In so holding, we do not decide any issues of venue raised by the defendants.   We note that although the district court essentially found that Centricut transacts its affairs in South Carolina by virtue of having suppliers and customers there, it made no findings as to whether Aley “transacts his affairs” (emphasis added) in South Carolina, as is required by 28 U.S.C. § 1965(a).   That may mean that with respect to Aley venue is not proper in South Carolina under § 1965(a).   The district court may ultimately have to decide whether venue is proper, either under 18 U.S.C. § 1965(a) or (b), or under the general venue statutes.   The question of in personam jurisdiction, however, depends on whether service of process has been authorized.  Section 1965(d) authorizes service of process “in any judicial district in which such person ․ is found.”   Because service was accomplished on the defendants where they were found, personal jurisdiction was established.


Even though the district court has personal jurisdiction over the defendants to adjudicate the RICO claim because of its authorization for nationwide service of process, the question remains whether that service authorizes the district court to assert personal jurisdiction over the defendants to adjudicate the state law claims against them.   If a defendant's conduct in the forum state provides insufficient contacts with the state to justify specific long-arm jurisdiction, two questions arise:  First, whether the defendant has reasonable expectations not to be tried there on the state claims, which may not even arise under the laws of the forum state;  and second, whether the defendant in these circumstances has a constitutional protection against adjudication of the state claims against him in a state which is not authorized to assert personal jurisdiction over him.   These questions have not been answered in this circuit.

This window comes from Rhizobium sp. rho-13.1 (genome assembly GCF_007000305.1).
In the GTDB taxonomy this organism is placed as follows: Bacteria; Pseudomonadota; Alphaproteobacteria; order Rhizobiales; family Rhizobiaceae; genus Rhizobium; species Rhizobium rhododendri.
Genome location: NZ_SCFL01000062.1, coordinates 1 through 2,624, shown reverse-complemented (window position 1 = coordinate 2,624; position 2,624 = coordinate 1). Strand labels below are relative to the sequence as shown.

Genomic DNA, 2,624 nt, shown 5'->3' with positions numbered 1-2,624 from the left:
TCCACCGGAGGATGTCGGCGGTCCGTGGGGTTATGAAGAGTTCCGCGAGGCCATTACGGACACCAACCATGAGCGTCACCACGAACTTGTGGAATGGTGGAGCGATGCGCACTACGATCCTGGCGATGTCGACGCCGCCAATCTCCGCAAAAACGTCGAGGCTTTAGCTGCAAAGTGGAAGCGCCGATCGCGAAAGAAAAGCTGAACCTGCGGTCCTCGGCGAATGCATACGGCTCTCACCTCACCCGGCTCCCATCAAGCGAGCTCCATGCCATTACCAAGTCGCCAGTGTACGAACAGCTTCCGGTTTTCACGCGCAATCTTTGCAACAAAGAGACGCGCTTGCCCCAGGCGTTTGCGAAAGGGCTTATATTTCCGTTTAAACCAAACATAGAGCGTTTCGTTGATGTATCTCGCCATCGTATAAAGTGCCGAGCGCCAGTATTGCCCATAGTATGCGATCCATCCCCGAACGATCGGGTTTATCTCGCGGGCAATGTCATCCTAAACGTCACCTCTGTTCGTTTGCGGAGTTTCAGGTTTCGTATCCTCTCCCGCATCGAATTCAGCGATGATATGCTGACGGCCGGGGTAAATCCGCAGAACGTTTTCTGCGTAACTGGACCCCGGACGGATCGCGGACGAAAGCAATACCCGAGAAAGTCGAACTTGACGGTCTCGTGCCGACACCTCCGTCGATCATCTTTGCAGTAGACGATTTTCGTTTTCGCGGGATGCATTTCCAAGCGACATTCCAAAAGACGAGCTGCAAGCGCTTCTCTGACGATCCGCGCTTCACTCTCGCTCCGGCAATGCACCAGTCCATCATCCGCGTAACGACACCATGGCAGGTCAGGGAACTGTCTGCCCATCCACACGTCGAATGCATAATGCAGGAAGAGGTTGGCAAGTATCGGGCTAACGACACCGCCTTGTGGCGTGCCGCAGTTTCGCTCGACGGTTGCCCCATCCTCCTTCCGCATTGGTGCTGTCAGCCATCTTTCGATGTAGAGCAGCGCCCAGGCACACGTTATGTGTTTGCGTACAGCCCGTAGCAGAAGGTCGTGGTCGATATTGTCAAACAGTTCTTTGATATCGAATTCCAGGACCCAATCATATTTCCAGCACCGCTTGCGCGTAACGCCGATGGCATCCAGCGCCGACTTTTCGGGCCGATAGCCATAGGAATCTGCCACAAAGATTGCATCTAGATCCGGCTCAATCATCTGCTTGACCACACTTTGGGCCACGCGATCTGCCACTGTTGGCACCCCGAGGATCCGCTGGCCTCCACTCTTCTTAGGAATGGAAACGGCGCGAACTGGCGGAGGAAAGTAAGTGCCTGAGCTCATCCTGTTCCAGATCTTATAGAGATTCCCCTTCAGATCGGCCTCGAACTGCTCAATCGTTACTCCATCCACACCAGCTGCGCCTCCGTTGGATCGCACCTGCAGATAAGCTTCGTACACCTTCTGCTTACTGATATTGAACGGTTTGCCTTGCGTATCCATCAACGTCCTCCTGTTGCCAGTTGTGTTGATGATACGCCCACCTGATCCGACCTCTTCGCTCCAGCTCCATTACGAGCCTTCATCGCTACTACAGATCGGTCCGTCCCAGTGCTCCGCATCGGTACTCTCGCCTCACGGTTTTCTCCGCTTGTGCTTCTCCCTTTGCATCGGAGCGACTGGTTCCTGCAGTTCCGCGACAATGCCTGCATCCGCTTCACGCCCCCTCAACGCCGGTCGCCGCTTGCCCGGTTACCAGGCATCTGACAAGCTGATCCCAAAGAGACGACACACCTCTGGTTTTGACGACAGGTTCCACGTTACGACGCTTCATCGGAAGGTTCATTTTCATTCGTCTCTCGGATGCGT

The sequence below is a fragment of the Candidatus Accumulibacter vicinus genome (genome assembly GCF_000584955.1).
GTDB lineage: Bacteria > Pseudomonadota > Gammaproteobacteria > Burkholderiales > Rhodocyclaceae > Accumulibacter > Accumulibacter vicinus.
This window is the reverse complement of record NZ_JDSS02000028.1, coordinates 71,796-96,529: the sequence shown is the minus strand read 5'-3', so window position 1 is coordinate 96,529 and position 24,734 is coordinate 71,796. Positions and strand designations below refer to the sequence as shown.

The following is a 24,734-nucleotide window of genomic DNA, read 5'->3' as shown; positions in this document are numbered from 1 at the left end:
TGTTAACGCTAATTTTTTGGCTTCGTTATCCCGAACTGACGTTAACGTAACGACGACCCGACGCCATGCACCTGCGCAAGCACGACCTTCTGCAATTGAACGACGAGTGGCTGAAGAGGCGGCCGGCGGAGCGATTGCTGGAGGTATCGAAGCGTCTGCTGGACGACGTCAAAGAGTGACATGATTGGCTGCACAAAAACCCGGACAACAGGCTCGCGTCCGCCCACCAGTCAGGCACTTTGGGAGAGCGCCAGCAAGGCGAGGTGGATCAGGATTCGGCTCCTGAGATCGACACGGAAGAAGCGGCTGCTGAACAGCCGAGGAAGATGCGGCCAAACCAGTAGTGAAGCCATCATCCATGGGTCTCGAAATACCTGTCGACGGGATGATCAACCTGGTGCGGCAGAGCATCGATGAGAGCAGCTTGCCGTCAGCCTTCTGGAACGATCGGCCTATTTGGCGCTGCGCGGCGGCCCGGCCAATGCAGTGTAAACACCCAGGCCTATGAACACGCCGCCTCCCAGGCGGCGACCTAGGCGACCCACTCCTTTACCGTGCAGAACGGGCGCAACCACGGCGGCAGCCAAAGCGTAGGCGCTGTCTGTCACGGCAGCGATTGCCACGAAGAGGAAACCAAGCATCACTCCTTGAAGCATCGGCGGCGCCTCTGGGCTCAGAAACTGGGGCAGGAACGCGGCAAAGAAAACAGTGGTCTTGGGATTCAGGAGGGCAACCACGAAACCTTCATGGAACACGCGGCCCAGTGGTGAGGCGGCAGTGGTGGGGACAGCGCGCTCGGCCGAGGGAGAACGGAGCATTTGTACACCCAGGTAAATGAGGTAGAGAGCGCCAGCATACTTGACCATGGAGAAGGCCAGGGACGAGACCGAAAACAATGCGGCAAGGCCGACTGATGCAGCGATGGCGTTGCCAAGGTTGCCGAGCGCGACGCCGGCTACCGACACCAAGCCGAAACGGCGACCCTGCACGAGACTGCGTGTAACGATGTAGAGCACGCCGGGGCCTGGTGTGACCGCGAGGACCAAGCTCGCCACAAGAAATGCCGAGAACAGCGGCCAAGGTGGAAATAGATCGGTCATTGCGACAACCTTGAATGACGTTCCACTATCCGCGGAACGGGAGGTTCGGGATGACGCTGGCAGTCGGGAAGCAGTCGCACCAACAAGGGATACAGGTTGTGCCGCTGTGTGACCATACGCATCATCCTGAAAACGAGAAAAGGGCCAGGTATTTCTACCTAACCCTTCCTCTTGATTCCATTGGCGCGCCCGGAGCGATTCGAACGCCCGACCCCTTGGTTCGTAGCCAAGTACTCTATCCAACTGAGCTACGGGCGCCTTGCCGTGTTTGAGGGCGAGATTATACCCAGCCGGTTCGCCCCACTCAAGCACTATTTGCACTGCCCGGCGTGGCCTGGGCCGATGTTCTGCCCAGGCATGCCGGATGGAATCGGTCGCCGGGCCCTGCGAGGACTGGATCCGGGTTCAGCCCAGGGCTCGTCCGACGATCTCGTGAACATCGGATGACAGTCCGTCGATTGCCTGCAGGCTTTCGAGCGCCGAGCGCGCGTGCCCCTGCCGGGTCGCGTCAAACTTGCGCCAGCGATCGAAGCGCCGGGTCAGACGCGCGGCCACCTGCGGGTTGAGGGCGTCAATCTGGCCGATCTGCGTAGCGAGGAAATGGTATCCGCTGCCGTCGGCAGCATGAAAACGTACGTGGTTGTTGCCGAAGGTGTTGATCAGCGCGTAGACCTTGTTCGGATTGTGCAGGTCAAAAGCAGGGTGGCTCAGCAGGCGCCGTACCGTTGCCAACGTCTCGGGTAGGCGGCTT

The existence of these questions highlights the substantial variations in authorization provided by the sources enumerated in Federal Rule of Civil Procedure 4(k) for service of process.   Even for federal claims, the effective territorial authority of the federal court may differ significantly from case to case, depending on the federal statute involved.   For example, if the claim is based on a federal statute authorizing nationwide service of process, personal jurisdiction may be asserted over a defendant anywhere in the country, whereas if the statute creating the federal claim does not provide for nationwide service of process, process may extend only to the boundaries of the state in which the district lies.   This poses an infrequently presented question:  If a case includes a claim brought under a federal statute authorizing a nationwide service of process and another claim under a statute or under state law for which nationwide service of process is not available, does the court have personal jurisdiction over the defendant to adjudicate the entire case?